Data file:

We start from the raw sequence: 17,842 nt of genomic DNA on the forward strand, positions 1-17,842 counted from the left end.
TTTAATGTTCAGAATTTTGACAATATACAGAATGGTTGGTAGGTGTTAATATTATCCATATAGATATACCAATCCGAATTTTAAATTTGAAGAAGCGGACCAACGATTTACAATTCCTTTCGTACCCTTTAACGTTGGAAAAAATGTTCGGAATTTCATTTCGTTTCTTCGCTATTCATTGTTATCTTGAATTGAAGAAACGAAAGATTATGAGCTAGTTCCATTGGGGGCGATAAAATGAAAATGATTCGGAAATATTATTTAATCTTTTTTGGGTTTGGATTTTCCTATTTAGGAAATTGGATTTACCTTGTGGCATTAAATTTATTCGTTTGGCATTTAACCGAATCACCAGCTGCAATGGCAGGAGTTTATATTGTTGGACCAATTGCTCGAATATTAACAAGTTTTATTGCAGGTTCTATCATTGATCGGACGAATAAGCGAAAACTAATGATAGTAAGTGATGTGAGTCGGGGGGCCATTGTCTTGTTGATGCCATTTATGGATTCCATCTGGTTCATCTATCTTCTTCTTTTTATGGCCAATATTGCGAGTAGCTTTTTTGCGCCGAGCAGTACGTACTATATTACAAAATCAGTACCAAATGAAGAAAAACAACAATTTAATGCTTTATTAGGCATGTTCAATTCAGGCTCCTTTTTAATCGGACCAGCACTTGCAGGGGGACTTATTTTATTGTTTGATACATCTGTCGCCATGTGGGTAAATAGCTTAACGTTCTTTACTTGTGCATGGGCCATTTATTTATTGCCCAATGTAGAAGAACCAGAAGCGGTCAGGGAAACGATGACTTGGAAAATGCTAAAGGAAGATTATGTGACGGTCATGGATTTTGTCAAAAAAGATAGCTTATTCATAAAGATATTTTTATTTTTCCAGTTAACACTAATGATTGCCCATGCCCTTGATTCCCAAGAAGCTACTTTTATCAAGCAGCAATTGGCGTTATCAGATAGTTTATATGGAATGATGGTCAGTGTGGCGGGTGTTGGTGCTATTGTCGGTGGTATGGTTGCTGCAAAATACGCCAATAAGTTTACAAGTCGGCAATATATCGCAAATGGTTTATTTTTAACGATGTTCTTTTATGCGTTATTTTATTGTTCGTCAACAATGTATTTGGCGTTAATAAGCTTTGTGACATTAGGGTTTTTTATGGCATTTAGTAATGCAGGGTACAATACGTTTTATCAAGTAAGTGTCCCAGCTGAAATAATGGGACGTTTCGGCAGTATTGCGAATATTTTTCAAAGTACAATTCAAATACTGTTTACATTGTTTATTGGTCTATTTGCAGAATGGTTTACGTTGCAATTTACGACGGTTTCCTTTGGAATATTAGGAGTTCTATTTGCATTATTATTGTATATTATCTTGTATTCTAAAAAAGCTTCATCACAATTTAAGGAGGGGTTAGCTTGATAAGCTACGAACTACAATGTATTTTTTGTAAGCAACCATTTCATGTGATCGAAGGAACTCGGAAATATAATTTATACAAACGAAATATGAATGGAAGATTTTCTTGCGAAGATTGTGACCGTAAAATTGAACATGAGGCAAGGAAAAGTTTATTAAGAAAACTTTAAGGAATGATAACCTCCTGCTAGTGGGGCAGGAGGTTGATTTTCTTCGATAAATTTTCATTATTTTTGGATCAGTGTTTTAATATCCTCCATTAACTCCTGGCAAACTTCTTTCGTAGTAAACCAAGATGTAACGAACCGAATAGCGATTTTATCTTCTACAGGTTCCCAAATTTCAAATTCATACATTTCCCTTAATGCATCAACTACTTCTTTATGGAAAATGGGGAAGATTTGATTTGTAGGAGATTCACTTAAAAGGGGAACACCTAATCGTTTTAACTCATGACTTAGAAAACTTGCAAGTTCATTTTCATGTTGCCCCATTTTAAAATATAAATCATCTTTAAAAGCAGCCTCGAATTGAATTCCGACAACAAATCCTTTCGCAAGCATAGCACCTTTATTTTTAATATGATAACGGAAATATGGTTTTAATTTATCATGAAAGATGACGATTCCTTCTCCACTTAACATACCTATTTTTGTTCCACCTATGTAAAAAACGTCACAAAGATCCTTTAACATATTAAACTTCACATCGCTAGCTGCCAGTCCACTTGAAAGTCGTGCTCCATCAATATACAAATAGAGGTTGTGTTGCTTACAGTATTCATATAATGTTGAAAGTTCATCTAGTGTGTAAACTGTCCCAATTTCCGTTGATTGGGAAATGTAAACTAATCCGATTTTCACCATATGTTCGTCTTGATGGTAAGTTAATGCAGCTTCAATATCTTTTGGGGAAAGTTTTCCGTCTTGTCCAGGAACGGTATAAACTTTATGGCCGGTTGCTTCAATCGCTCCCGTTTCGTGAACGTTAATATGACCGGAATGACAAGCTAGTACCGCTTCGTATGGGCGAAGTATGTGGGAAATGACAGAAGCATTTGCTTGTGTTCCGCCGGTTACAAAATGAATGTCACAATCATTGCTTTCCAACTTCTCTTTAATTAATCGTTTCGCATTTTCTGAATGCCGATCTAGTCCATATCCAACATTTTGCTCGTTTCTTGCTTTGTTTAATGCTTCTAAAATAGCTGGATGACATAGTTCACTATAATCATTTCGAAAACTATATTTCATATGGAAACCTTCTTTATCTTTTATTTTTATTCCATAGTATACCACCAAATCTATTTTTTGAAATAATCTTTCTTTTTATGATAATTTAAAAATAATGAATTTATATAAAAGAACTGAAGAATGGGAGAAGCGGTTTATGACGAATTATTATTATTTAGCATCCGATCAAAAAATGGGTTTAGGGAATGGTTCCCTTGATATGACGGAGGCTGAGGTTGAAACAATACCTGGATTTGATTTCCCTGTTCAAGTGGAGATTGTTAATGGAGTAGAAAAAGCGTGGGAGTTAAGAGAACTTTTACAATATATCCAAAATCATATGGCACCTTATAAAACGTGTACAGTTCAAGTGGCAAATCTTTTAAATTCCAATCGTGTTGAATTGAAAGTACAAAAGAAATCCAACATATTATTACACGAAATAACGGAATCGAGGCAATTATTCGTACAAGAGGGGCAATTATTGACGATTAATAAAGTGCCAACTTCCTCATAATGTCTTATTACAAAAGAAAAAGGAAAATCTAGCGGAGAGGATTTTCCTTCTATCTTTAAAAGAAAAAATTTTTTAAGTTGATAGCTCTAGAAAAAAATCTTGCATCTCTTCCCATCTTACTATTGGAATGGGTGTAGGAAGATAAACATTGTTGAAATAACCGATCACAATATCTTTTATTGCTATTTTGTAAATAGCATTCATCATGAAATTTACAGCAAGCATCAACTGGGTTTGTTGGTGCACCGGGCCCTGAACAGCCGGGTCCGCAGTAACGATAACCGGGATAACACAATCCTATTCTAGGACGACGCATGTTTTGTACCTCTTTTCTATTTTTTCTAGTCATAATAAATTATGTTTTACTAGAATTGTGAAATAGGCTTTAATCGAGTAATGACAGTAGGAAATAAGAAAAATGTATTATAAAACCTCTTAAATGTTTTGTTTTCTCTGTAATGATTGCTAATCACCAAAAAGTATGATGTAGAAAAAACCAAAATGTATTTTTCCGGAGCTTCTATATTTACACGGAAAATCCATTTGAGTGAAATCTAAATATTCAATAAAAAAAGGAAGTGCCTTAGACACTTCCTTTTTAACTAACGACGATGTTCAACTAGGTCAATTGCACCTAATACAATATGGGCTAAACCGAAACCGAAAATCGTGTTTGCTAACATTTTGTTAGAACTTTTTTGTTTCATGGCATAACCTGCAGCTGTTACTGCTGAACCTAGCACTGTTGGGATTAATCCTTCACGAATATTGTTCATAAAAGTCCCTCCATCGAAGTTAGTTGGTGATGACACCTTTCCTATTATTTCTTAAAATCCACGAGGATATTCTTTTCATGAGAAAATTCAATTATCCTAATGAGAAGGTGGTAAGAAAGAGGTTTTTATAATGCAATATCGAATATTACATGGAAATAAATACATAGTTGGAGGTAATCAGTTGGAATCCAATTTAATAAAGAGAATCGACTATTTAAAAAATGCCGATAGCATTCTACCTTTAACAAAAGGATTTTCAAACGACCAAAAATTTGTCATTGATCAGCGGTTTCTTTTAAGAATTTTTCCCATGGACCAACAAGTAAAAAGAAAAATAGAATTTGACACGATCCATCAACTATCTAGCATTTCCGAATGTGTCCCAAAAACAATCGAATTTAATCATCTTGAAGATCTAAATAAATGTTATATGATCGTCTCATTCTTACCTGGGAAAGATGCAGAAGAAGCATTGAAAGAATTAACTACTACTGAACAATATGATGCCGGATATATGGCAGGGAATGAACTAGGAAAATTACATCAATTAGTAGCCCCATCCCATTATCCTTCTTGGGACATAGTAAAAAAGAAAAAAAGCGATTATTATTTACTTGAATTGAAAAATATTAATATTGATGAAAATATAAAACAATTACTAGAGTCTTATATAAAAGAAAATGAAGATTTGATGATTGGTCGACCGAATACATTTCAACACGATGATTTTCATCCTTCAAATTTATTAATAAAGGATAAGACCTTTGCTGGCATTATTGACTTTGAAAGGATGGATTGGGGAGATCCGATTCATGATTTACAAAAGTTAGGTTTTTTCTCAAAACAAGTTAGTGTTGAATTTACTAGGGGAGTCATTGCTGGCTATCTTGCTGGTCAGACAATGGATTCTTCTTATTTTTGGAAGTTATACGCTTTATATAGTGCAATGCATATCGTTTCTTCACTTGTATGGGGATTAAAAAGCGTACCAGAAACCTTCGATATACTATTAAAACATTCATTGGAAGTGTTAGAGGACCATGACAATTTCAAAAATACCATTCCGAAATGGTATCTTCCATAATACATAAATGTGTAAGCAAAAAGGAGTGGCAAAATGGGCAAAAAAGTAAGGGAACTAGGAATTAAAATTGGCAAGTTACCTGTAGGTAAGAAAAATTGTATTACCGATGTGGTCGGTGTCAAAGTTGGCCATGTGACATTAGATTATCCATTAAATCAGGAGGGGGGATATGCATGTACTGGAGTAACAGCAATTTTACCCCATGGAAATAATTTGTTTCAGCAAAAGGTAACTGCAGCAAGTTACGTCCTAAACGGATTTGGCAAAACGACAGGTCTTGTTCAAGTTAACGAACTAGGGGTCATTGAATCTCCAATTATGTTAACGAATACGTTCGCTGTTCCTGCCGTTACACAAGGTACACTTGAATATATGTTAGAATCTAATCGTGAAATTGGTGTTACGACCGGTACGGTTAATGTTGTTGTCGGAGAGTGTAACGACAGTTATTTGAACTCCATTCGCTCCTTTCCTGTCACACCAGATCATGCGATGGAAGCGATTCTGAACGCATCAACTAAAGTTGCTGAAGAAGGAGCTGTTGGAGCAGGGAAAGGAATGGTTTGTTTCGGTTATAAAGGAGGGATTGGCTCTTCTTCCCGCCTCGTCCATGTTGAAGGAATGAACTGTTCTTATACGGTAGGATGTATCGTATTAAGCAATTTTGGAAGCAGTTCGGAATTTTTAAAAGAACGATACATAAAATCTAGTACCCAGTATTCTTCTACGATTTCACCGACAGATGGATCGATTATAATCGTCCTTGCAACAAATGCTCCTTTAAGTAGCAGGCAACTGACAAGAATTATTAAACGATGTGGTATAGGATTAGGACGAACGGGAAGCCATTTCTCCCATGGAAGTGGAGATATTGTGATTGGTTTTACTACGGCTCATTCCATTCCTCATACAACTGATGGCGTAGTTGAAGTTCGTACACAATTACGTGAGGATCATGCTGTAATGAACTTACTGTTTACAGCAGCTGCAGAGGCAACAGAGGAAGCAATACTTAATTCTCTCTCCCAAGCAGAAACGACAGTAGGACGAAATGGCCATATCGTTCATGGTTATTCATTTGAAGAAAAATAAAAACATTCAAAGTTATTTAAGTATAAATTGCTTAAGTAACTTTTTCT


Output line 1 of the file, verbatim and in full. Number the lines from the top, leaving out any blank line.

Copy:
We start from the raw sequence: 17,842 nt of genomic DNA on the forward strand, positions 1-17,842 counted from the left end.